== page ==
I’ve read two other Greene novels besides this one, The End of the Affair and The Captain and the Enemy, and I’m still not entirely sure what I’m going to get when I pick up one of his books, but I know I love his writing. This is one of his later novels in an incredible career that began in the 20s and lasted until the late 80s. I always think of him as a classic author, but it seems odd to include anything written in my lifetime, so I tend to fall back on the arbitrary ‘fifty year’ rule with him.
Anyway, this is a spy novel of a much more realistic fashion than what we typically see. The protagonist, Maurice Castle, is no James Bond. He’s a middle-aged man who works at a desk and looks forward to retirement. He did have, what seems like, a more exciting position in South Africa during apartheid, where he had to flee the country with a black woman who later became his wife. They now live a quiet life with their child in London.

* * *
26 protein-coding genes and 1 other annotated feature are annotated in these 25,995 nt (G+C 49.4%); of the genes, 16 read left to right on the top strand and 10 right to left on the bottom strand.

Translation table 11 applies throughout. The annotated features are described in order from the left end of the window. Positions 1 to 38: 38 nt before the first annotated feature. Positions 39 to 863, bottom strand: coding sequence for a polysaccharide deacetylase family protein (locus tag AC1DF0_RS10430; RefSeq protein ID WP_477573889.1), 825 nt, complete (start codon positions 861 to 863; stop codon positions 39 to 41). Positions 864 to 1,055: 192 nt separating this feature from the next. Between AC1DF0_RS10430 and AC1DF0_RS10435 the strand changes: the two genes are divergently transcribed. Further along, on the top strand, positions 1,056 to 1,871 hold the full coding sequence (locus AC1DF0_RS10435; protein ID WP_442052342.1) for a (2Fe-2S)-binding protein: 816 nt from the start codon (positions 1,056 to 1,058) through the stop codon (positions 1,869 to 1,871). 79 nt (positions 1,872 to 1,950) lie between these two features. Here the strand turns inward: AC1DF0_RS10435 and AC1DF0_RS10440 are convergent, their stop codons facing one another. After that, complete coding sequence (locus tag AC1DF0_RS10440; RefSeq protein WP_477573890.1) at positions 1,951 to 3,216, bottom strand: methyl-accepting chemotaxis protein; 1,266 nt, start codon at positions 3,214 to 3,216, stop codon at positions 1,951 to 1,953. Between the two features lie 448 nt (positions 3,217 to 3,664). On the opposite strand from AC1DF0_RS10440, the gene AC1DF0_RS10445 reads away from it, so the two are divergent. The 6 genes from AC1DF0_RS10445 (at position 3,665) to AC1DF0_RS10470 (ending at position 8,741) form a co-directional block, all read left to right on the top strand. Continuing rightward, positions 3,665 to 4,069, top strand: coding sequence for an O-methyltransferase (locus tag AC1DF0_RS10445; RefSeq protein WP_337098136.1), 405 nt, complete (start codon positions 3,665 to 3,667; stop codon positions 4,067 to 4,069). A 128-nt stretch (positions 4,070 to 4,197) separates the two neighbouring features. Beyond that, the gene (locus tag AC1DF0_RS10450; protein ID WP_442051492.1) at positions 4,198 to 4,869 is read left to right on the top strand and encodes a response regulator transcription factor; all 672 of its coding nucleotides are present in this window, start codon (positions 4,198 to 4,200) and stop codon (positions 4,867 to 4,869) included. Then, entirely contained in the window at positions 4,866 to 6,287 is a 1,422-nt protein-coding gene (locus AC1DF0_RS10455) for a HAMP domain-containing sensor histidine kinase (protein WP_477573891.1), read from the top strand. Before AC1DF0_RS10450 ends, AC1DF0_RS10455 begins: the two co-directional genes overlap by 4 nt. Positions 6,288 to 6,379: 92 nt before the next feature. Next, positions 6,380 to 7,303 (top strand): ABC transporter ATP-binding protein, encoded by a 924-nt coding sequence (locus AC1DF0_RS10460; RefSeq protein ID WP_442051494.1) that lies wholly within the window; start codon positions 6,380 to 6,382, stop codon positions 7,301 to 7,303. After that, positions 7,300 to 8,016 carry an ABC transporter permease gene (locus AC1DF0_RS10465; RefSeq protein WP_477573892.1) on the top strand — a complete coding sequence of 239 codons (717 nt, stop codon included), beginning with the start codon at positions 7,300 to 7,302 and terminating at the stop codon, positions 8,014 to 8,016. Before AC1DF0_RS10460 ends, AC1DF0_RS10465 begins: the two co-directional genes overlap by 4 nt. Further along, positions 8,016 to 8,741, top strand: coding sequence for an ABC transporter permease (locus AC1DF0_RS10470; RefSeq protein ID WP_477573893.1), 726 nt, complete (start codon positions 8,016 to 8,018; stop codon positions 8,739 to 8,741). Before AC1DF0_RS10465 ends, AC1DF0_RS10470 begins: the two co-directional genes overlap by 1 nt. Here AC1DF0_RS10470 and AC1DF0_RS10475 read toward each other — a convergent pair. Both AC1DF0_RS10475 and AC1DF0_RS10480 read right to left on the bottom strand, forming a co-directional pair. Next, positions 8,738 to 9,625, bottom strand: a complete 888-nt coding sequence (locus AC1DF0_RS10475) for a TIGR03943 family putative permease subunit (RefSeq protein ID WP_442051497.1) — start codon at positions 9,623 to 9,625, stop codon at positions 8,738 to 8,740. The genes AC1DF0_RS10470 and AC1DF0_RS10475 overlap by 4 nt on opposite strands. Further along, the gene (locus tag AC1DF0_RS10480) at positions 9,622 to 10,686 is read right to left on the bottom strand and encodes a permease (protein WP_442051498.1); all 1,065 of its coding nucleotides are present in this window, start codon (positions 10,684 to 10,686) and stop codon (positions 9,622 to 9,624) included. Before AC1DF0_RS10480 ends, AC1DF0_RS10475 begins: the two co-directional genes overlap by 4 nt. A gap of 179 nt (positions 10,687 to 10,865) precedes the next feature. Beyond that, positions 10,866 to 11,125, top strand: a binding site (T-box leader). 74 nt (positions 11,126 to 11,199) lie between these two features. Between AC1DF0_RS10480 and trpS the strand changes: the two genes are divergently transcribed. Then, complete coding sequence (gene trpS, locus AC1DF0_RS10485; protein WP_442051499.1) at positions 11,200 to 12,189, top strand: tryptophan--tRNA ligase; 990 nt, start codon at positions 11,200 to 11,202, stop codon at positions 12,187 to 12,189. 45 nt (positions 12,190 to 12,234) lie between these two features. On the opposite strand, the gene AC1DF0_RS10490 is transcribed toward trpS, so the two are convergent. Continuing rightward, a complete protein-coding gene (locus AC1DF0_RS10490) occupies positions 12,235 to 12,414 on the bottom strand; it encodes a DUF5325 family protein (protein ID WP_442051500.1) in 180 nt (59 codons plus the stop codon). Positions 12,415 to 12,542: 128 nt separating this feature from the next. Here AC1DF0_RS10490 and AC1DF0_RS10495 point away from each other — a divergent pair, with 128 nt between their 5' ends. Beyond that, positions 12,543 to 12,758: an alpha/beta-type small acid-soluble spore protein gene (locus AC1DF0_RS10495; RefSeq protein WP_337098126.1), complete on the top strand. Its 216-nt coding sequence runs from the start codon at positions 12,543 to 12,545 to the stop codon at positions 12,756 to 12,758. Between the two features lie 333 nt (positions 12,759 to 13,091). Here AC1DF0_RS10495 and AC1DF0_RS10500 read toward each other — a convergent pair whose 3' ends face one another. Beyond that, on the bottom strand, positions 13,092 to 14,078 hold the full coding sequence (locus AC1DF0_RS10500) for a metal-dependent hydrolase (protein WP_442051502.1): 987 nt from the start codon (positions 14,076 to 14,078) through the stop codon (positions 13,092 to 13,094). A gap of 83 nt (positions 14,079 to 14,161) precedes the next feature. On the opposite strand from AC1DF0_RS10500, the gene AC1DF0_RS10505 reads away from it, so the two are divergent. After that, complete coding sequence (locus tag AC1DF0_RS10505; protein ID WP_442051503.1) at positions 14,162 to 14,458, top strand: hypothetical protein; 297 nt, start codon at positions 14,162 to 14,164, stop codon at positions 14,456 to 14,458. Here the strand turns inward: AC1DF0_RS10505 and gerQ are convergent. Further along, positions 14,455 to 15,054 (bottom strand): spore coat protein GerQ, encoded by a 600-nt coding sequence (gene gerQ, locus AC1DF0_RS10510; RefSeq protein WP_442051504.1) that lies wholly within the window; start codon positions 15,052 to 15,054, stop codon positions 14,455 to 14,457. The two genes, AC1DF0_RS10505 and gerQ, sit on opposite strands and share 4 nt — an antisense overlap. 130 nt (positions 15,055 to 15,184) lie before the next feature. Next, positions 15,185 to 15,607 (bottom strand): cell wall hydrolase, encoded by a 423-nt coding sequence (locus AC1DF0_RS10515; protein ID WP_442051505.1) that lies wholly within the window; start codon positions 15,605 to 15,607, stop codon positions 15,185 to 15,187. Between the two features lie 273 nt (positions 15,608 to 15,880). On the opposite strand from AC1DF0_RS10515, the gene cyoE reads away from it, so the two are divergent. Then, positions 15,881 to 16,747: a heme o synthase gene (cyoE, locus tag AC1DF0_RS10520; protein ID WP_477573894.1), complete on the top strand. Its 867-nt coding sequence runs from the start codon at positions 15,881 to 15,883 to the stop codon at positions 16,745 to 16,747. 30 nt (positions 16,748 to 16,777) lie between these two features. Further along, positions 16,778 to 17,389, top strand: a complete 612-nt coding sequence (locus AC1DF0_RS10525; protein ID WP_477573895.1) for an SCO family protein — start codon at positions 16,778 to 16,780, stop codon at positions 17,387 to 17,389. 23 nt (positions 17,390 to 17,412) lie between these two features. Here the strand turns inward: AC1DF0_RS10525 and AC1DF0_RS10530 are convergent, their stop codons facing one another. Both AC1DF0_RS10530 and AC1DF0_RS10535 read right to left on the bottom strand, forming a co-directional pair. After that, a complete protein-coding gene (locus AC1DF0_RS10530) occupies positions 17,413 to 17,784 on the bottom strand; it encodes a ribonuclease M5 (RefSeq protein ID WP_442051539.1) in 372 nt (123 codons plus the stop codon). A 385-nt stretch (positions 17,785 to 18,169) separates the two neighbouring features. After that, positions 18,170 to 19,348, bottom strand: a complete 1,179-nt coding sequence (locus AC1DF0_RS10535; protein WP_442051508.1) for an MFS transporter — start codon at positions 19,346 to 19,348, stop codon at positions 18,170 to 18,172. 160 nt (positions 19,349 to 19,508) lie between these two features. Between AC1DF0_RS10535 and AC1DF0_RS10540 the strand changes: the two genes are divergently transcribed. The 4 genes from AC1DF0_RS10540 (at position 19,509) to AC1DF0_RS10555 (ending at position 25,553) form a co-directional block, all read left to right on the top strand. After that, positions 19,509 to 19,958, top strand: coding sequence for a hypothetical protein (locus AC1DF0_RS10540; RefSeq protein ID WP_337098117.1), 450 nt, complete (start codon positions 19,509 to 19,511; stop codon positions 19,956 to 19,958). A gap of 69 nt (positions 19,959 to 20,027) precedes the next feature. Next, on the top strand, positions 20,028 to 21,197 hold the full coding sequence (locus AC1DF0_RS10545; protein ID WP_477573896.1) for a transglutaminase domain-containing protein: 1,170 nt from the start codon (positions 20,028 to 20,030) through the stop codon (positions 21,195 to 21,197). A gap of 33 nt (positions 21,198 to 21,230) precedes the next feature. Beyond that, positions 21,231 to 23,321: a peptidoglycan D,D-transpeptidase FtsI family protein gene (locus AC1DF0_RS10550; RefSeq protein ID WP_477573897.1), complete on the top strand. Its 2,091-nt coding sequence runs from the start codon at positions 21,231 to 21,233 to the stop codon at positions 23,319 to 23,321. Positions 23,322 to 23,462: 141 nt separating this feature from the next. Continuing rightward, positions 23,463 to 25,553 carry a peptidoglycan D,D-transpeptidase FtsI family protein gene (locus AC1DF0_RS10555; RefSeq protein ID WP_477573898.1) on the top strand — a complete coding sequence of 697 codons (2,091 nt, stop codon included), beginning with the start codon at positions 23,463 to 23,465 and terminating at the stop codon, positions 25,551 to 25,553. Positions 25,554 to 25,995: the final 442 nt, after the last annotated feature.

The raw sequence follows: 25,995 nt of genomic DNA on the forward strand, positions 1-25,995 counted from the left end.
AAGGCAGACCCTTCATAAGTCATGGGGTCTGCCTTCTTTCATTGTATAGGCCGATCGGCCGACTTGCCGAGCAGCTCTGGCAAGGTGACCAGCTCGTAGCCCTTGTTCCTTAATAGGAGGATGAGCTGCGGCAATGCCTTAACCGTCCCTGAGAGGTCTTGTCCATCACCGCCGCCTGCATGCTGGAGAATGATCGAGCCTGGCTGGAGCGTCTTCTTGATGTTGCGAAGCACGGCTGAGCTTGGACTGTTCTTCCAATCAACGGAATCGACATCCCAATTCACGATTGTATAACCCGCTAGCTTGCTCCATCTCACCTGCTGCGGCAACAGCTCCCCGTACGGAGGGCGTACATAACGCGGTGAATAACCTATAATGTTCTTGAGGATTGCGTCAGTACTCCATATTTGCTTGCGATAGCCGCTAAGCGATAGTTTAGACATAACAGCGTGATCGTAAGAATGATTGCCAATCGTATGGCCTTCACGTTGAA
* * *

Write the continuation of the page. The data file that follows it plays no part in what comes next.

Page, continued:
A piece of confidential information, under his small department’s jurisdiction, made its way into Communist hands. There are three main suspects, of which Castle is one, and his calm life starts to become much more tense. It’s a slow build throughout the novel, and while it certainly isn’t action-packed, it was an exciting read. In his autobiography, Greene wrote that he wanted “to write a novel of espionage free from the conventional violence, which has not, in spite of James Bond, been a feature of the British Secret Service”, and I would say he pulled it off exceptionally well.
Hate is an automatic response to fear, for fear humiliates.
The relationships in this felt very real to me, and I just loved the dialogue. He got across a lot in a few words, and he was surprisingly funny at times, which I appreciate. There are small moments of humour in even the most tragic of times, and I think a lot of authors can forget that.
I can definitely say I’m a fan, at this point. The only other unread Greene novel on my shelf is The Tenth Man, which I’ll likely get to later this year.